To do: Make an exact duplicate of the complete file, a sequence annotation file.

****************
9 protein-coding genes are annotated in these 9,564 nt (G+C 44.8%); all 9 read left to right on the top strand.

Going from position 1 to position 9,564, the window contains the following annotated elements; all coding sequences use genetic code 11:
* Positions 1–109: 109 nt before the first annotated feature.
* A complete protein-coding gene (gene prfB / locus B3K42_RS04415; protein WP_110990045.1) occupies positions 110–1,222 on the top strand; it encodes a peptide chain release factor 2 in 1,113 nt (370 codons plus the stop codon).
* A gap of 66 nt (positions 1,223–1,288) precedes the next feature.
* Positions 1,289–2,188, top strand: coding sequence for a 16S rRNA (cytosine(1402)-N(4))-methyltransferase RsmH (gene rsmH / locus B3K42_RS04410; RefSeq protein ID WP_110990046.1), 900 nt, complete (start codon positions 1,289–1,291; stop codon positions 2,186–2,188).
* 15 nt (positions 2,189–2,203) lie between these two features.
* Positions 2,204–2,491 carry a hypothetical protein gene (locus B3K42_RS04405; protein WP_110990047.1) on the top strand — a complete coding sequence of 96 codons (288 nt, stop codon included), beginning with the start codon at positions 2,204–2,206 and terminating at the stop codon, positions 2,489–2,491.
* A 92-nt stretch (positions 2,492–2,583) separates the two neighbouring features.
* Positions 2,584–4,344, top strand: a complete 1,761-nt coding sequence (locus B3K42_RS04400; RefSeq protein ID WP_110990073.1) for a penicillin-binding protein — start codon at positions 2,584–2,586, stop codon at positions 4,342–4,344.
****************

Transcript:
9 protein-coding genes are annotated in these 9,564 nt (G+C 44.8%); all 9 read left to right on the top strand.

Going from position 1 to position 9,564, the window contains the following annotated elements; all coding sequences use genetic code 11:
* Positions 1–109: 109 nt before the first annotated feature.
* A complete protein-coding gene (gene prfB / locus B3K42_RS04415; protein WP_110990045.1) occupies positions 110–1,222 on the top strand; it encodes a peptide chain release factor 2 in 1,113 nt (370 codons plus the stop codon).
* A gap of 66 nt (positions 1,223–1,288) precedes the next feature.
* Positions 1,289–2,188, top strand: coding sequence for a 16S rRNA (cytosine(1402)-N(4))-methyltransferase RsmH (gene rsmH / locus B3K42_RS04410; RefSeq protein ID WP_110990046.1), 900 nt, complete (start codon positions 1,289–1,291; stop codon positions 2,186–2,188).
* 15 nt (positions 2,189–2,203) lie between these two features.
* Positions 2,204–2,491 carry a hypothetical protein gene (locus B3K42_RS04405; protein WP_110990047.1) on the top strand — a complete coding sequence of 96 codons (288 nt, stop codon included), beginning with the start codon at positions 2,204–2,206 and terminating at the stop codon, positions 2,489–2,491.
* A 92-nt stretch (positions 2,492–2,583) separates the two neighbouring features.
* Positions 2,584–4,344, top strand: a complete 1,761-nt coding sequence (locus B3K42_RS04400; RefSeq protein ID WP_110990073.1) for a penicillin-binding protein — start codon at positions 2,584–2,586, stop codon at positions 4,342–4,344.